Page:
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Lightweight Production Process

Novel Lightweight Production Process Developed by Scientists from Hanover

| Author / Editor: Susann Reichert / Janina Seit

Car manufacturing is developing more and more towards lightweight construction. Not all parts of a car can be made out of lightweight materials such as aluminium, making it necessary to combine materials with different properties. Researchers in Hanover now are developing a proccess in which bulk aluminium can be bonded with steel sheets already during forming.

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Researchers in Hanover now are developing a proccess in which bulk aluminium can be bonded with steel sheets already during forming.
( Source: Pixabay / CC0 )

In co-operation with the Institute of Welding and Machining (ISAF) of TU Clausthal, the Institut für Integrierte Produktion Hannover (IPH) gGmbH is developing a novel forging process for lightweight car manufacturing. The researchers' aim is to create a material bond between steel sheets and bulk aluminium parts already during the forming process – without the need for an extra joining step. This would contribute to a faster and more efficient production of load-optimised components.

Hybrid compound forging is the first process that combines two lightweight construction approaches, namely creating a material bond between steel sheets and bulk parts, and employing different materials with different properties – such as lightweight aluminium and strong steel.

Aluminium stud meets steel sheet: IPH researchers have already succeeded in creating a form-fit connection. Now they want to realise a material bond between the two parts.
Aluminium stud meets steel sheet: IPH researchers have already succeeded in creating a form-fit connection. Now they want to realise a material bond between the two parts.
( Source: IPH )

The researchers' idea is to form and join a steel sheet and a solid aluminium stud in one process step to make the process more efficient. Before, there had to be two steps: First, the single parts had to be formed individually. In a second step, these parts had then to be joined, for example by using stud welding. The idea of hybrid compound forging is to eliminate the subsequent joining step – and facilitate a faster and more efficient production of lightweight components.

When designing the novel lightweight production process, IPH and ISAF have to meet two challenges: Since aluminium has a considerably lower melting point than steel, the joint-forming process is more complicated. Moreover, the mixing of steel and aluminium creates brittle intermetallic phases. In this state, the material bond is not strong enough and therefore unsuitable for car manufacture. The solution of the researchers for this problem was to integrate another material: The researchers employ zinc-plated steel sheets and aluminium studs. Zinc firmly bonds to aluminium as well as to steel without creating brittle phases.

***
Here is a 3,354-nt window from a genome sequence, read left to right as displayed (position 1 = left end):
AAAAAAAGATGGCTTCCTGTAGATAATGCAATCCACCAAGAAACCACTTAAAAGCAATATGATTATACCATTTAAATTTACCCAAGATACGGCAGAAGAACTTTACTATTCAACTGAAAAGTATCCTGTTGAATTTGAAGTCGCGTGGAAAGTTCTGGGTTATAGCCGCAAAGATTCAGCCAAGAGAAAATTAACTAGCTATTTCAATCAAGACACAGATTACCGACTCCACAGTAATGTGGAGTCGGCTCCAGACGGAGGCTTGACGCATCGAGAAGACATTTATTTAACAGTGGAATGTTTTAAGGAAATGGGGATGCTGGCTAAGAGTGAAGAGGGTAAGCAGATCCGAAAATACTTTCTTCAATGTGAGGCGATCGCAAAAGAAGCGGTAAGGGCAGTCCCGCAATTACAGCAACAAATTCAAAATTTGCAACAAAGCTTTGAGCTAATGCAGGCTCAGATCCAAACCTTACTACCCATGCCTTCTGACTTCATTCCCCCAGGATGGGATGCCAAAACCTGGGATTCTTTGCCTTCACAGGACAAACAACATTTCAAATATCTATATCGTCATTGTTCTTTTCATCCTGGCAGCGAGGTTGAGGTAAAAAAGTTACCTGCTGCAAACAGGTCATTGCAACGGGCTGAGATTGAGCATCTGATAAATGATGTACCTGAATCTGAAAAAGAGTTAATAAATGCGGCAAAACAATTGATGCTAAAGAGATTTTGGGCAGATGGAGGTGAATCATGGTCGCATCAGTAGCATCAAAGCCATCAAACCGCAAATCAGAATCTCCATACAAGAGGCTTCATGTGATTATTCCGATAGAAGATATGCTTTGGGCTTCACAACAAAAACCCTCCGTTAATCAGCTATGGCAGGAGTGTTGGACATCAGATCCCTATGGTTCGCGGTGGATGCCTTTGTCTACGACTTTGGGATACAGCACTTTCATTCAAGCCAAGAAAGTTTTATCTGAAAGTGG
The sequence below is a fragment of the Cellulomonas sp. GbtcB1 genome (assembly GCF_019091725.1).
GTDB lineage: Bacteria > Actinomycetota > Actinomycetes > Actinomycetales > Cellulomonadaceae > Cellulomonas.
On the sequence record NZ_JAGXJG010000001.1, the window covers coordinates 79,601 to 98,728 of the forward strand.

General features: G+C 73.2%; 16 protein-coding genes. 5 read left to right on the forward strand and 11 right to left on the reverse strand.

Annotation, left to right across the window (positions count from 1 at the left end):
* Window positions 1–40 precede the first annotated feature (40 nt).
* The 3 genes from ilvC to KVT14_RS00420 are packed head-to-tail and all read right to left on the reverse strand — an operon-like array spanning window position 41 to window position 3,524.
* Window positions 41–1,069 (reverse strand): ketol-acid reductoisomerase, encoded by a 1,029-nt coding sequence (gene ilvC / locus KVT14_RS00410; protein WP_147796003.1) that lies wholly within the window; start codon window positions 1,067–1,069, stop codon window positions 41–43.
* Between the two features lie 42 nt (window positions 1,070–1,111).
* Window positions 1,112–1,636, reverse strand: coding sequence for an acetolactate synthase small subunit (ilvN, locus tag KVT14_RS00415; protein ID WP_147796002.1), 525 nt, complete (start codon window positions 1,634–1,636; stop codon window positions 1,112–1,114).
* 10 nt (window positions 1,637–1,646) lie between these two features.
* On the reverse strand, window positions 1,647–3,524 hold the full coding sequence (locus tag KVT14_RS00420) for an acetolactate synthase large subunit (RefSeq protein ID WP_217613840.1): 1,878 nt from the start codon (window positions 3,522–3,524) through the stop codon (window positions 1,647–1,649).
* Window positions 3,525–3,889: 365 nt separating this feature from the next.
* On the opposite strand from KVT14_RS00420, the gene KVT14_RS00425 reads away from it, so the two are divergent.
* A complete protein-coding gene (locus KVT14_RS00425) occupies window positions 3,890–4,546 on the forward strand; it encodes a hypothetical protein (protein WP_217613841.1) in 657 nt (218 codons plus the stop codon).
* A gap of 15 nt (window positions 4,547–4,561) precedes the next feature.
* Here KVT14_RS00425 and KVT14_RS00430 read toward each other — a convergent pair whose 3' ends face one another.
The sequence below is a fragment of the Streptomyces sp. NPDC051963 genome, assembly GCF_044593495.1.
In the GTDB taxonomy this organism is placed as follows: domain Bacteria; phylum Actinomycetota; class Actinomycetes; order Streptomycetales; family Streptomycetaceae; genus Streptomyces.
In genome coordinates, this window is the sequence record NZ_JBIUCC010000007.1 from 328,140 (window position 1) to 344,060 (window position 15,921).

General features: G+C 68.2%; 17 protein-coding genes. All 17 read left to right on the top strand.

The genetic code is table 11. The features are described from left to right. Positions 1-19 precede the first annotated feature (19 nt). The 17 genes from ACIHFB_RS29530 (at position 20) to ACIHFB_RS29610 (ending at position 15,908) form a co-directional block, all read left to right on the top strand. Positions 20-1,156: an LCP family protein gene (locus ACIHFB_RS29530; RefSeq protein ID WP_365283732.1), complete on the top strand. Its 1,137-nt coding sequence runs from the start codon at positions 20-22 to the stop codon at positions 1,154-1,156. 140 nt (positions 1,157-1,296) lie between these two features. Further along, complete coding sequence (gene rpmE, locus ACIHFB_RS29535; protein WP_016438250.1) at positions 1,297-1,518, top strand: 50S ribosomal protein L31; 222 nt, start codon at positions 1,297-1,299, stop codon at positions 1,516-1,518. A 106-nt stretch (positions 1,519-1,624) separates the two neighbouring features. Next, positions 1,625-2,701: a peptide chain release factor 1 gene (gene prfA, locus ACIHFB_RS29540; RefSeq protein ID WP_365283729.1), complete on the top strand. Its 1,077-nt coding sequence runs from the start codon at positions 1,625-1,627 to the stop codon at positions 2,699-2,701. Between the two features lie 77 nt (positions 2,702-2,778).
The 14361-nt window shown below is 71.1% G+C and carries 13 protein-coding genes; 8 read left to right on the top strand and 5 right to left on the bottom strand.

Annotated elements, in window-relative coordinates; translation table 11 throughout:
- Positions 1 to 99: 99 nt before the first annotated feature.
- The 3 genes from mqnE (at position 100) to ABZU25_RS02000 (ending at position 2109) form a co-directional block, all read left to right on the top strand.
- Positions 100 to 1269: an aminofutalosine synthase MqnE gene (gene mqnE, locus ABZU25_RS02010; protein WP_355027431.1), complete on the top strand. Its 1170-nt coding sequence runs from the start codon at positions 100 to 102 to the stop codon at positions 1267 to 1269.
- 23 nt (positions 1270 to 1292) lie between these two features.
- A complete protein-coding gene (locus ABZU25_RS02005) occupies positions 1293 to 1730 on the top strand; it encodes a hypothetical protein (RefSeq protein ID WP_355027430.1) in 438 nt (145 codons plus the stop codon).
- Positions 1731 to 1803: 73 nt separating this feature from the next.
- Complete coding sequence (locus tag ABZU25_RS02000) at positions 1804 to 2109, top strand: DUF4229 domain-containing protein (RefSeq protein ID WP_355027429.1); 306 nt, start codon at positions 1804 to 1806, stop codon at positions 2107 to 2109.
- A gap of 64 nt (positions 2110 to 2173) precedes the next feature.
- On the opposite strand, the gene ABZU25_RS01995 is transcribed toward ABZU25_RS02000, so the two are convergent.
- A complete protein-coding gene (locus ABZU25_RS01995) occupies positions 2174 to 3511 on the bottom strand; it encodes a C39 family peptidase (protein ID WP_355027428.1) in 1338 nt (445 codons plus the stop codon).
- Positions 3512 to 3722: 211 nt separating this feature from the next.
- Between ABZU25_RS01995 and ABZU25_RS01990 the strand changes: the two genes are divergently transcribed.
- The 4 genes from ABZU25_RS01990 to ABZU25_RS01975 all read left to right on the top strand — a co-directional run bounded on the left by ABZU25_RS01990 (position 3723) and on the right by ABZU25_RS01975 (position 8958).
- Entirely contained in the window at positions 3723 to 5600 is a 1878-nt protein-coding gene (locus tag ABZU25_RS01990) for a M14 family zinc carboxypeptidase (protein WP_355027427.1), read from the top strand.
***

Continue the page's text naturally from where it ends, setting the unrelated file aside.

Within the scope of the research project "Hybrid Compound Forging", the researchers' task is to determine the most suitable process conditions – i.e., optimal temperature, pressure and speed for successfully forming and joining the two parts. They also try to identify the suitability of the novel process with respect to different types of sheet thicknesses and stud shapes. Another topic is to determine the joining zone's capacity to withstand loads as well as the machinability of the hybrid part after joining.

Hybrid compound forging: The novel lightweight production process firmly bonds bulk aluminium parts to steel sheets – already during the forming process without an extra joining step.
Hybrid compound forging: The novel lightweight production process firmly bonds bulk aluminium parts to steel sheets – already during the forming process without an extra joining step.
( Source: IPH )

Lightweight Construction Plays an Important Role in the Future

In future, hybrid compound forging could be used in the automotive and aerospace industry to produce components, such as longitudinal beams, tail lamp mounts or cargo tie-down rings. Lightweight construction plays an important role in the automotive and aerospace sector: Lesser weight means lower fuel consumption.

Over the years, the Institut für Integrierte Produktion Hannover (IPH) gGmbH has been dealing with various lightweight approaches in sheet and bulk metal forming, like for example cross-wedge rolling and hydroforming of hybrid steel and aluminium parts. The researchers have already succeeded in combining sheet and bulk metal parts of different materials in one single forming step – but only as a prototypic form-fit connection between steel sheet and aluminium stud.

In the current research project, "Hybrid Compound Forging", the researchers are going for a material bond using zinc as filler material, which also offers advantages as to contact corrosion in the steel-aluminium material combination.

This article was first published by ETMM.

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